SUM(CASE WHEN shipcity = 'Sevilla'   THEN qty     END) AS qtySevilla
INTO dbo.PvtSample
FROM PivotInput
GROUP BY shipperid;

ALTER TABLE dbo.PvtSample
  ADD CONSTRAINT PK_PvtSample PRIMARY KEY(shipperid);

UPDATE dbo.PvtSample
  SET frtBarcelona = NULL, qtyBarcelona = NULL
WHERE shipperid = 3;
GO
SELECT * FROM dbo.PvtSample;

Table 1 contains the output of the query at the end of Listing 1, showing the contents of the PvtSample table. As you can see, the table has a row for each shipper, with the shipper ID, a set of three columns with total freight values for each shipping city in Spain (frtBarcelona, frtMadrid, frtSevilla), and a set of three columns with total quantities for each shipping city in Spain (qtyBarcelona, qtyMadrid, qtySevilla).

In this article I discuss unpivoting a single set of columns, as well as unpivoting multiple sets of columns. To unpivot a single set of columns, you need to focus on the source columns shipperid, frtBarcelona, frtMadrid, and frtSevilla and ignore all the qty columns (qtyBarcelona, qtyMadrid, and qtySevilla). The task is to unpivot the data such that each source row will be unpivotted into three target rows—one for each shipping city. Each target row should hold the shipper ID, shipping city, and freight. Inapplicable cases shouldn’t be returned in the result; that is, cases in which the source value was NULL, as with shipper 3 in Barcelona. Table 2 contains the desired output for the first unpivoting task.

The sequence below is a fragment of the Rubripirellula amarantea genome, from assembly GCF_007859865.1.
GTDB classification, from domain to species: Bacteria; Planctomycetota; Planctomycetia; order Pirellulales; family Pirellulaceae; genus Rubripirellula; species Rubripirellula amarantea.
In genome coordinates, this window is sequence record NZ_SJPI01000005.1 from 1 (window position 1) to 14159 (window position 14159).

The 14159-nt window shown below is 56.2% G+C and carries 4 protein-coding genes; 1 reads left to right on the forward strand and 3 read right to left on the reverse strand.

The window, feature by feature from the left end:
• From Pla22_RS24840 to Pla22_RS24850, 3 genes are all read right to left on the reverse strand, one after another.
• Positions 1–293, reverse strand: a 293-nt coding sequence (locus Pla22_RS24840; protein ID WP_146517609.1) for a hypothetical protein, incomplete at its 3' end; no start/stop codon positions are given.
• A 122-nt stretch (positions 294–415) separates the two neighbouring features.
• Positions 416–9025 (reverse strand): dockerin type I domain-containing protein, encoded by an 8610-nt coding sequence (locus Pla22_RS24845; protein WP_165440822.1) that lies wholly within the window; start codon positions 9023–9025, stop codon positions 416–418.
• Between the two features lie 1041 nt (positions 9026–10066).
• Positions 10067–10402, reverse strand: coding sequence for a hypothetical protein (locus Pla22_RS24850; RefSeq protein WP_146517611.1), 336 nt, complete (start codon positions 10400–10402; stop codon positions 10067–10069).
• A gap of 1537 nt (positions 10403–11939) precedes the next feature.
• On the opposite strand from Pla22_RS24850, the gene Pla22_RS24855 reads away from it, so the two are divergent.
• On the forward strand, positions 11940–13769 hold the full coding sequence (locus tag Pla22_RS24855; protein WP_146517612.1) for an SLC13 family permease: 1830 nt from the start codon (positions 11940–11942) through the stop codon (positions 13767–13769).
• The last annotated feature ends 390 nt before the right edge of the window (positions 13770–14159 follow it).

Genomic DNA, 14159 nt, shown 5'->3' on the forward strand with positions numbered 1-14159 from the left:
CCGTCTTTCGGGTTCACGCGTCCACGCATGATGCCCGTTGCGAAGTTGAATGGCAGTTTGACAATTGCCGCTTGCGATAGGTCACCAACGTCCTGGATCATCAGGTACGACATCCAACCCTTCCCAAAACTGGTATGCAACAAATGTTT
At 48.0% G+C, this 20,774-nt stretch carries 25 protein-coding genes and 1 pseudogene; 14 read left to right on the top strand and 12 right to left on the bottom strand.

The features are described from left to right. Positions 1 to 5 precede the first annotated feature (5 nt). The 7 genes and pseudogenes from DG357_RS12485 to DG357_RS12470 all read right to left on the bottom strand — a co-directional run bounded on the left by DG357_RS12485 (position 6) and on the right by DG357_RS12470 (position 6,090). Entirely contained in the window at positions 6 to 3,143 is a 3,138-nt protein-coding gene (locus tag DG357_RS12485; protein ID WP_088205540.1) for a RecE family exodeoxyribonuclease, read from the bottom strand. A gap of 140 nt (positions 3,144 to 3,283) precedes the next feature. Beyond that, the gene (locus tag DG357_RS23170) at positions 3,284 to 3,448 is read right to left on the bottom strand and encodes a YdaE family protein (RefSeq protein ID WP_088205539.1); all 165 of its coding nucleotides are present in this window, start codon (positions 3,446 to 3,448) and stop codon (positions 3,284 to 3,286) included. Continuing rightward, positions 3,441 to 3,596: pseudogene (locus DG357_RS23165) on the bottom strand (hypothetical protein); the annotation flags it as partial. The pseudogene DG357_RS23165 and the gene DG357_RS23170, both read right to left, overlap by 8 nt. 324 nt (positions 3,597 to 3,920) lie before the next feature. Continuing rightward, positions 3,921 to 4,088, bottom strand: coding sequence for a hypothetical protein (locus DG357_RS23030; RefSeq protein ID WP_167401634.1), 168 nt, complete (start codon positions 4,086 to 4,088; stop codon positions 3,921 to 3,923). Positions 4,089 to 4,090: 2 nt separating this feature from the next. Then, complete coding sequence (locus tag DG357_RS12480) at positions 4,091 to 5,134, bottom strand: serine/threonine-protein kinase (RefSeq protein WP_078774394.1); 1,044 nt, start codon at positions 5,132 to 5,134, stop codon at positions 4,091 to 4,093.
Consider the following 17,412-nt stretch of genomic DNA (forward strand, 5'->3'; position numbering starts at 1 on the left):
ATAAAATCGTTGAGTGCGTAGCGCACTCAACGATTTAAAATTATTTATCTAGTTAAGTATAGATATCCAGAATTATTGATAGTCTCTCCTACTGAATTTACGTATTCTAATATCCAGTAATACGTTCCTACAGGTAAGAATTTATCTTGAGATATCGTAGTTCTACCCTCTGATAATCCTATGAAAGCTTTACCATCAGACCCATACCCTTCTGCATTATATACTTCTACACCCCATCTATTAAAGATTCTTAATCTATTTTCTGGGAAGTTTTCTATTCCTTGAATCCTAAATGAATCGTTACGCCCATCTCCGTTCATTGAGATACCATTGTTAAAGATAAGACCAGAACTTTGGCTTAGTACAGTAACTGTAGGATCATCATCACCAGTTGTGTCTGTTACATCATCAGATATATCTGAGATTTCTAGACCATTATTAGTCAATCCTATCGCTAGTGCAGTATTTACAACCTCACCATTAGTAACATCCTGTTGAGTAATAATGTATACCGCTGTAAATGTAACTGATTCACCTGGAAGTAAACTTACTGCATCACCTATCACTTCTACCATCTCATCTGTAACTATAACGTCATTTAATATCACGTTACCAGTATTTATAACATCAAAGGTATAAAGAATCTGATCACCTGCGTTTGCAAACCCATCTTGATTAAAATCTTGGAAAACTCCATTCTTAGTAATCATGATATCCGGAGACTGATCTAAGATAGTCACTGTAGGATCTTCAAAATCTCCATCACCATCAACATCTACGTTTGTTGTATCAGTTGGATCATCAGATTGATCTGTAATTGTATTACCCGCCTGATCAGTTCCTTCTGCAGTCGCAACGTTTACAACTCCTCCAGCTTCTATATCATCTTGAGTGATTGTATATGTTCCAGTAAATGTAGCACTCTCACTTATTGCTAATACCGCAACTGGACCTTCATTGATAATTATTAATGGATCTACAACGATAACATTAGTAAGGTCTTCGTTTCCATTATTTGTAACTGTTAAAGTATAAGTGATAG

The second task involves unpivoting multiple sets of columns. Like in the first unpivoting task, you need to unpivot each source row into three target rows—one for each shipping city. But in the second unpivoting task, you should produce two target value columns—one for freights (from the source columns frtBarcelona, frtMadrid, and frtSevilla), and another for quantities (from the source columns qtyBarcelona, qtyMadrid, and qtySevilla). Table 3 contains the desired output for the second unpivoting task.

UNPIVOT Operator

SQL Server 2005 introduced the UNPIVOT operator to address unpivoting needs. This operator was implemented as a table operator, much like the join table operator was. This means that you use the UNPIVOT operator in the FROM clause of your query. It operates on the table specified to the left of the UNPIVOT keyword and returns a table result that you have to assign with an alias. The general syntax of a query using the UNPIVOT operator is: